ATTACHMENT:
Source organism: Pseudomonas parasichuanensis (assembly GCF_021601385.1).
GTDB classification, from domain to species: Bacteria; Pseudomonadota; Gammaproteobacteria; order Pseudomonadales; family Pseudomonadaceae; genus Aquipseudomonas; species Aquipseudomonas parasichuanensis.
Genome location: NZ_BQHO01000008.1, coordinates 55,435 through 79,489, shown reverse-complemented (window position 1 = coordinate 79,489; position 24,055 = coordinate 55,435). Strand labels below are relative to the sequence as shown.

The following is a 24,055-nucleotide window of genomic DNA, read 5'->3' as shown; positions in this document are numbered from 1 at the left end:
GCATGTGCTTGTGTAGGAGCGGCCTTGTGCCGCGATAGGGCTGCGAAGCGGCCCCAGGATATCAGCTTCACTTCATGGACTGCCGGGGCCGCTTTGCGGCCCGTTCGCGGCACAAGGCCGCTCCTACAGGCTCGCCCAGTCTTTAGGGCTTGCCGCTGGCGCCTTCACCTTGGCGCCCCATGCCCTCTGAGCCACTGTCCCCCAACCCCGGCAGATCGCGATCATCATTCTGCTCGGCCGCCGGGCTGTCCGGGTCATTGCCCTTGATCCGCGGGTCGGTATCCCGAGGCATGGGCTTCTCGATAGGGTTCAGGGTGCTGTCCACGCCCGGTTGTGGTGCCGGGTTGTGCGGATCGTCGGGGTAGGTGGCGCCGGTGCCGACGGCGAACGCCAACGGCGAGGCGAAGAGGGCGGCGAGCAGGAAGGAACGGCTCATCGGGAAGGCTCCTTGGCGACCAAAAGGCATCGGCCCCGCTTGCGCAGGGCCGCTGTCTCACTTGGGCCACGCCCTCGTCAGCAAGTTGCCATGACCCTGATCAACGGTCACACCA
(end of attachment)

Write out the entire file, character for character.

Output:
Source organism: Pseudomonas parasichuanensis (assembly GCF_021601385.1).
GTDB classification, from domain to species: Bacteria; Pseudomonadota; Gammaproteobacteria; order Pseudomonadales; family Pseudomonadaceae; genus Aquipseudomonas; species Aquipseudomonas parasichuanensis.
Genome location: NZ_BQHO01000008.1, coordinates 55,435 through 79,489, shown reverse-complemented (window position 1 = coordinate 79,489; position 24,055 = coordinate 55,435). Strand labels below are relative to the sequence as shown.

The following is a 24,055-nucleotide window of genomic DNA, read 5'->3' as shown; positions in this document are numbered from 1 at the left end:
GCATGTGCTTGTGTAGGAGCGGCCTTGTGCCGCGATAGGGCTGCGAAGCGGCCCCAGGATATCAGCTTCACTTCATGGACTGCCGGGGCCGCTTTGCGGCCCGTTCGCGGCACAAGGCCGCTCCTACAGGCTCGCCCAGTCTTTAGGGCTTGCCGCTGGCGCCTTCACCTTGGCGCCCCATGCCCTCTGAGCCACTGTCCCCCAACCCCGGCAGATCGCGATCATCATTCTGCTCGGCCGCCGGGCTGTCCGGGTCATTGCCCTTGATCCGCGGGTCGGTATCCCGAGGCATGGGCTTCTCGATAGGGTTCAGGGTGCTGTCCACGCCCGGTTGTGGTGCCGGGTTGTGCGGATCGTCGGGGTAGGTGGCGCCGGTGCCGACGGCGAACGCCAACGGCGAGGCGAAGAGGGCGGCGAGCAGGAAGGAACGGCTCATCGGGAAGGCTCCTTGGCGACCAAAAGGCATCGGCCCCGCTTGCGCAGGGCCGCTGTCTCACTTGGGCCACGCCCTCGTCAGCAAGTTGCCATGACCCTGATCAACGGTCACACCA